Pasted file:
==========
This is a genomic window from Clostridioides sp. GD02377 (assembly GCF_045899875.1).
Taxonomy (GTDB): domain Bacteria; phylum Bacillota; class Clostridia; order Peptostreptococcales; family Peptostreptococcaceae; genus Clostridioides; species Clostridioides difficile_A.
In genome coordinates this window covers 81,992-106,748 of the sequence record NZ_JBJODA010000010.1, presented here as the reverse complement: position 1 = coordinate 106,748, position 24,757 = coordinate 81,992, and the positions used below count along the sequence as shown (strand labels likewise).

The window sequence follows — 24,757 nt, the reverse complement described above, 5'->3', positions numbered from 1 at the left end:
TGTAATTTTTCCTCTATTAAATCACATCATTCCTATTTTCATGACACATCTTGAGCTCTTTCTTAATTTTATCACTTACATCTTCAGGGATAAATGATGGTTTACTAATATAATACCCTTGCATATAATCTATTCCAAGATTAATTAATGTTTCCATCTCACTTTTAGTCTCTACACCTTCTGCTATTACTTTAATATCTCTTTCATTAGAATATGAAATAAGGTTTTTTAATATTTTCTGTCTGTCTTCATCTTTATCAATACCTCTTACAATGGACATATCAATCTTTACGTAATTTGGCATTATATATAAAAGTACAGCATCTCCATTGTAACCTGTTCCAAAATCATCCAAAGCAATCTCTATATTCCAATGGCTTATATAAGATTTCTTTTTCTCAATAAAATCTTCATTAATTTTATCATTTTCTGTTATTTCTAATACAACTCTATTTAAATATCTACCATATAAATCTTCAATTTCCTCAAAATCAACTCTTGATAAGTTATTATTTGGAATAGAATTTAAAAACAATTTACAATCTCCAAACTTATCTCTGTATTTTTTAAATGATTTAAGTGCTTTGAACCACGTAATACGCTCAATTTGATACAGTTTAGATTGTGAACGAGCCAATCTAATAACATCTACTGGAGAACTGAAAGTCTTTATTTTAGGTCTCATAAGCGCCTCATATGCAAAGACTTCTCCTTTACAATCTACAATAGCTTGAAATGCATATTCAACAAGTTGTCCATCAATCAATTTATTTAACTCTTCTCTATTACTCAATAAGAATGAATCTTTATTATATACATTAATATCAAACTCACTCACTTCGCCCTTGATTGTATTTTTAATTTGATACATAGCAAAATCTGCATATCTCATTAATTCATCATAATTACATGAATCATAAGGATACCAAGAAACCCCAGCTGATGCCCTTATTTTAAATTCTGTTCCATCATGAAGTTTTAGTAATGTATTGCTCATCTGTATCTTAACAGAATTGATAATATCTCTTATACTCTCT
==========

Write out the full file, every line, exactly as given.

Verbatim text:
This is a genomic window from Clostridioides sp. GD02377 (assembly GCF_045899875.1).
Taxonomy (GTDB): domain Bacteria; phylum Bacillota; class Clostridia; order Peptostreptococcales; family Peptostreptococcaceae; genus Clostridioides; species Clostridioides difficile_A.
In genome coordinates this window covers 81,992-106,748 of the sequence record NZ_JBJODA010000010.1, presented here as the reverse complement: position 1 = coordinate 106,748, position 24,757 = coordinate 81,992, and the positions used below count along the sequence as shown (strand labels likewise).

The window sequence follows — 24,757 nt, the reverse complement described above, 5'->3', positions numbered from 1 at the left end:
TGTAATTTTTCCTCTATTAAATCACATCATTCCTATTTTCATGACACATCTTGAGCTCTTTCTTAATTTTATCACTTACATCTTCAGGGATAAATGATGGTTTACTAATATAATACCCTTGCATATAATCTATTCCAAGATTAATTAATGTTTCCATCTCACTTTTAGTCTCTACACCTTCTGCTATTACTTTAATATCTCTTTCATTAGAATATGAAATAAGGTTTTTTAATATTTTCTGTCTGTCTTCATCTTTATCAATACCTCTTACAATGGACATATCAATCTTTACGTAATTTGGCATTATATATAAAAGTACAGCATCTCCATTGTAACCTGTTCCAAAATCATCCAAAGCAATCTCTATATTCCAATGGCTTATATAAGATTTCTTTTTCTCAATAAAATCTTCATTAATTTTATCATTTTCTGTTATTTCTAATACAACTCTATTTAAATATCTACCATATAAATCTTCAATTTCCTCAAAATCAACTCTTGATAAGTTATTATTTGGAATAGAATTTAAAAACAATTTACAATCTCCAAACTTATCTCTGTATTTTTTAAATGATTTAAGTGCTTTGAACCACGTAATACGCTCAATTTGATACAGTTTAGATTGTGAACGAGCCAATCTAATAACATCTACTGGAGAACTGAAAGTCTTTATTTTAGGTCTCATAAGCGCCTCATATGCAAAGACTTCTCCTTTACAATCTACAATAGCTTGAAATGCATATTCAACAAGTTGTCCATCAATCAATTTATTTAACTCTTCTCTATTACTCAATAAGAATGAATCTTTATTATATACATTAATATCAAACTCACTCACTTCGCCCTTGATTGTATTTTTAATTTGATACATAGCAAAATCTGCATATCTCATTAATTCATCATAATTACATGAATCATAAGGATACCAAGAAACCCCAGCTGATGCCCTTATTTTAAATTCTGTTCCATCATGAAGTTTTAGTAATGTATTGCTCATCTGTATCTTAACAGAATTGATAATATCTCTTATACTCTCT